The program’s educational resources and “take action” messaging empower all Canadians to adopt more environmentally conscious choices. Waste Reduction Week in Canada further provides information and ideas to reduce waste in all facets of daily living, creating the solutions to the many environmental challenges we face including climate change, water pollution and preservation of natural resources.
The Waste Reduction Week in Canada program is structured into seven themes. The themes focus the discussion, promote achievements, and celebrate advancements in each area. Participants have the option to support areas that are most important to them or learn about a new issue.
Waste Reduction and Recycling Weeks in Canada started in the mid-1980s, when a number of recycling councils and environmental organizations began holding provincial events. In 2001, the national Waste Reduction Week program was formalized by Circular Innovation Council (formerly Recycling Council of Ontario) who now leads the national campaign with support from a coalition of not-for-profit environmental groups and governments from each of the 13 provincial and territorial jurisdictions across Canada.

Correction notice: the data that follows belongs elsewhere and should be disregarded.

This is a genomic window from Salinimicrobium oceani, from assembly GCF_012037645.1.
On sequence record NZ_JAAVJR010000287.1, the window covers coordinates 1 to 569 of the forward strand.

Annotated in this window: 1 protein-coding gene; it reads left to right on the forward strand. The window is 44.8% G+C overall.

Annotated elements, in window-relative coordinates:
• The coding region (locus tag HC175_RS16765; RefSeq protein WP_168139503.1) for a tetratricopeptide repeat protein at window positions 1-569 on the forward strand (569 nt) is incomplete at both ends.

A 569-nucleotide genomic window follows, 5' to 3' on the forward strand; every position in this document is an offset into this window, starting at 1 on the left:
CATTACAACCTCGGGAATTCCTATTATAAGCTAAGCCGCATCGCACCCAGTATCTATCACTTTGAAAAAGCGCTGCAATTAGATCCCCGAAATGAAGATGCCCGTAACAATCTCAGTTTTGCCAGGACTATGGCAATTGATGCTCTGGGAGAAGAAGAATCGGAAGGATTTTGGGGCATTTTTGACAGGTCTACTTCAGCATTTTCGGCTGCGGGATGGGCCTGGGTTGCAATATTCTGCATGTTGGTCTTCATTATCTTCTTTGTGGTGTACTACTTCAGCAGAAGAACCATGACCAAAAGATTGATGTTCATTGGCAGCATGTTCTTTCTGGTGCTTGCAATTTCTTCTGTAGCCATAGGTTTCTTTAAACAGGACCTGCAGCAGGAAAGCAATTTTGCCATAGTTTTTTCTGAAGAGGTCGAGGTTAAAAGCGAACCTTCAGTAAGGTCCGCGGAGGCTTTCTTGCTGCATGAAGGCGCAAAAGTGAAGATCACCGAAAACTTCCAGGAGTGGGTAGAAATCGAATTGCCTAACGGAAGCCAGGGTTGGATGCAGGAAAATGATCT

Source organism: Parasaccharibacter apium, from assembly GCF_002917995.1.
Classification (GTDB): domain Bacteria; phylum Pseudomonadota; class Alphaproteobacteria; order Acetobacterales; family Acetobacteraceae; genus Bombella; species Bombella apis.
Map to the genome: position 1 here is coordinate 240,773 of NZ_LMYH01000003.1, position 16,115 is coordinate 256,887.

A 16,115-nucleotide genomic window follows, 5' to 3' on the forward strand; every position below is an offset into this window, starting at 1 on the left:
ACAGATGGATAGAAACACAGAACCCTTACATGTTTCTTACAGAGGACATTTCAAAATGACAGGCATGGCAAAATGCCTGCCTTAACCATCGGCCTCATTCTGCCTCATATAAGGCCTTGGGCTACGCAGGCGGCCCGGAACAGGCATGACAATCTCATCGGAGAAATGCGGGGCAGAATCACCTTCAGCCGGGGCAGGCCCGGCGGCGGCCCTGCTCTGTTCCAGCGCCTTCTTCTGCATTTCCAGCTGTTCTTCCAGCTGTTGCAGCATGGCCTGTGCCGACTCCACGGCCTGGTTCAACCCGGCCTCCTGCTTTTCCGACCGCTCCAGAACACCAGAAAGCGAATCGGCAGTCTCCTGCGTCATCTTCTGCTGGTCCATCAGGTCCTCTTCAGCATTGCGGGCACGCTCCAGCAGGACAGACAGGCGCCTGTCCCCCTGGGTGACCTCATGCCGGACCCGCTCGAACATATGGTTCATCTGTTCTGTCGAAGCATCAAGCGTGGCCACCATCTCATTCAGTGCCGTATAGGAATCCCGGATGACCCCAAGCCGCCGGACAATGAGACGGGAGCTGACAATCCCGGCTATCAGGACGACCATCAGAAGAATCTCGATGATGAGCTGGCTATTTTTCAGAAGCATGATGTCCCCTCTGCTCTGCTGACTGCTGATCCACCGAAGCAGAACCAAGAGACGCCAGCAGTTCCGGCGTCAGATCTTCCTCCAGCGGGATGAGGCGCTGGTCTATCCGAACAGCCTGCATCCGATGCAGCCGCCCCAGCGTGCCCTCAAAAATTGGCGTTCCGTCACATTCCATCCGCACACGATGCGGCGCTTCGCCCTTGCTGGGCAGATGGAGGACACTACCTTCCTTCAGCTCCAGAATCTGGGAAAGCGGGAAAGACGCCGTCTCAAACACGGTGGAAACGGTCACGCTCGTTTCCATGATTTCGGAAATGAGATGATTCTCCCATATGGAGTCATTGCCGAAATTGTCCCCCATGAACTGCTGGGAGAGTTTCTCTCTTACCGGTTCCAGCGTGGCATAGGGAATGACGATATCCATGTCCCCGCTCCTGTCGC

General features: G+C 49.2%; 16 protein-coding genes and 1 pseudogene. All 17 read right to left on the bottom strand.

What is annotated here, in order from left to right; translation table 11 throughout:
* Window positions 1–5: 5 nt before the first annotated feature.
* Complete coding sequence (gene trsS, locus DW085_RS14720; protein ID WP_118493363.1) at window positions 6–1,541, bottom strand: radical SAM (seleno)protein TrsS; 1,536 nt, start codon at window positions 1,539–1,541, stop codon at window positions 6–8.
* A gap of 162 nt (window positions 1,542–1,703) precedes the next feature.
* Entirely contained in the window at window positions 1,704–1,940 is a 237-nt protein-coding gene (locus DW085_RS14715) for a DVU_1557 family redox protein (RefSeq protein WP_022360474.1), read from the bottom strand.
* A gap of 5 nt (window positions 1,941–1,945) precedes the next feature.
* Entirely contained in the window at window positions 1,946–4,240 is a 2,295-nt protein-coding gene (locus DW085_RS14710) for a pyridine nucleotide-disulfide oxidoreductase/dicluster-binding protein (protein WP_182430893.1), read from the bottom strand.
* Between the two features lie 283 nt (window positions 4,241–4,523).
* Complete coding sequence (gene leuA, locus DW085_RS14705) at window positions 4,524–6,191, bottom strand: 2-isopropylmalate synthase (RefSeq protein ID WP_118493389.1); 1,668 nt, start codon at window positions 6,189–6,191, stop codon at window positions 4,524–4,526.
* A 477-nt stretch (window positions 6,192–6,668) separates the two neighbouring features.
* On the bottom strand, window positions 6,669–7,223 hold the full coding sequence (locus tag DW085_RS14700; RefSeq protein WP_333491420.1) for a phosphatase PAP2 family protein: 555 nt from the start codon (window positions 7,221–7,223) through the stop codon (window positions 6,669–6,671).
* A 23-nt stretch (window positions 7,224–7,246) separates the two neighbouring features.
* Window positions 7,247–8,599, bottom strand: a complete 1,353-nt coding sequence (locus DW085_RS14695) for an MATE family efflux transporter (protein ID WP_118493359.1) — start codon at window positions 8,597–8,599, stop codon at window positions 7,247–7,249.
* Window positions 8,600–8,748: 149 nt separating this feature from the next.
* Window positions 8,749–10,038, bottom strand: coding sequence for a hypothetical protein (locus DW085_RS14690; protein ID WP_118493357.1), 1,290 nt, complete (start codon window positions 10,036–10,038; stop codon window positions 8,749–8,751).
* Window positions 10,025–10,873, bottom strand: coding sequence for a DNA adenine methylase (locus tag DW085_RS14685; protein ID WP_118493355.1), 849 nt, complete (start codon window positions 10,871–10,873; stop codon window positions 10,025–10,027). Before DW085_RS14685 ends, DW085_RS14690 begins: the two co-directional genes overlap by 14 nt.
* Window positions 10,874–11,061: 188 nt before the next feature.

This October, join us to celebrate Waste Reduction Week in Canada’s 20th anniversary! This year’s overall theme is Then – Now – Future. We invite you to follow along on Eco-Train’s social media channels as we reflect and look ahead at ways to help advance the circular economy.
Proclaim Oct 18 – 24, 2021 as Waste Reduction Week – HERE
Eco-train is excited to announce the Canada wide “Emission Free” Tour is now complete. CEO and Founder, Bob Cain met with retailers all across Canada over the last ten weeks to discuss how the Phone Case Recovery provides the best solution to eliminating plastic waste generated by the wireless industry. Eco-Train has ensured that Canadian consumers now have the ability to recycle old, unwanted phone and tablet cases, no matter where they live in Canada.
Eco-Train utilized the Tesla Trans-Canada Supercharger network while generating ZERO EMISSIONS along the way.
The full trip from Vancouver to Halifax is documented below as well as on the on the following social media pages.